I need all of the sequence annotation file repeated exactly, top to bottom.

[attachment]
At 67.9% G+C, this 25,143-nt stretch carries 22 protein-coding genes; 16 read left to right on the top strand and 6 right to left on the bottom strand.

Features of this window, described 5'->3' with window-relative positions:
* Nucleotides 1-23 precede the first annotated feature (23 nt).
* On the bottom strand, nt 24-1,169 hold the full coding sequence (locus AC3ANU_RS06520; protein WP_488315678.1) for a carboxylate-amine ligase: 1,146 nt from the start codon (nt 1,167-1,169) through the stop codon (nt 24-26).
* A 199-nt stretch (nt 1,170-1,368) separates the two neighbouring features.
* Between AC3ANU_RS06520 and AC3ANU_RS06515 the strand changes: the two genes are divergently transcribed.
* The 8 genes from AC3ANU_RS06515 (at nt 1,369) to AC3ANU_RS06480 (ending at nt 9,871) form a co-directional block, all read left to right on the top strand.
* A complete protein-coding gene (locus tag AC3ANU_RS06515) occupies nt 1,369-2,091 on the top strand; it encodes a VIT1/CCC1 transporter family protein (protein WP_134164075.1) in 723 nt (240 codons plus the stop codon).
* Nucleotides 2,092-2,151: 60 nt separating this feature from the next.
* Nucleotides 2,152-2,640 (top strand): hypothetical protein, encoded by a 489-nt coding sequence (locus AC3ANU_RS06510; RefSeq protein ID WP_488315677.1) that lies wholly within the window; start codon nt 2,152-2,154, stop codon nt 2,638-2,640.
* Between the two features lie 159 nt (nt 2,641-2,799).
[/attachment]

At 67.9% G+C, this 25,143-nt stretch carries 22 protein-coding genes; 16 read left to right on the top strand and 6 right to left on the bottom strand.

Features of this window, described 5'->3' with window-relative positions:
* Nucleotides 1-23 precede the first annotated feature (23 nt).
* On the bottom strand, nt 24-1,169 hold the full coding sequence (locus AC3ANU_RS06520; protein WP_488315678.1) for a carboxylate-amine ligase: 1,146 nt from the start codon (nt 1,167-1,169) through the stop codon (nt 24-26).
* A 199-nt stretch (nt 1,170-1,368) separates the two neighbouring features.
* Between AC3ANU_RS06520 and AC3ANU_RS06515 the strand changes: the two genes are divergently transcribed.
* The 8 genes from AC3ANU_RS06515 (at nt 1,369) to AC3ANU_RS06480 (ending at nt 9,871) form a co-directional block, all read left to right on the top strand.
* A complete protein-coding gene (locus tag AC3ANU_RS06515) occupies nt 1,369-2,091 on the top strand; it encodes a VIT1/CCC1 transporter family protein (protein WP_134164075.1) in 723 nt (240 codons plus the stop codon).
* Nucleotides 2,092-2,151: 60 nt separating this feature from the next.
* Nucleotides 2,152-2,640 (top strand): hypothetical protein, encoded by a 489-nt coding sequence (locus AC3ANU_RS06510; RefSeq protein ID WP_488315677.1) that lies wholly within the window; start codon nt 2,152-2,154, stop codon nt 2,638-2,640.
* Between the two features lie 159 nt (nt 2,641-2,799).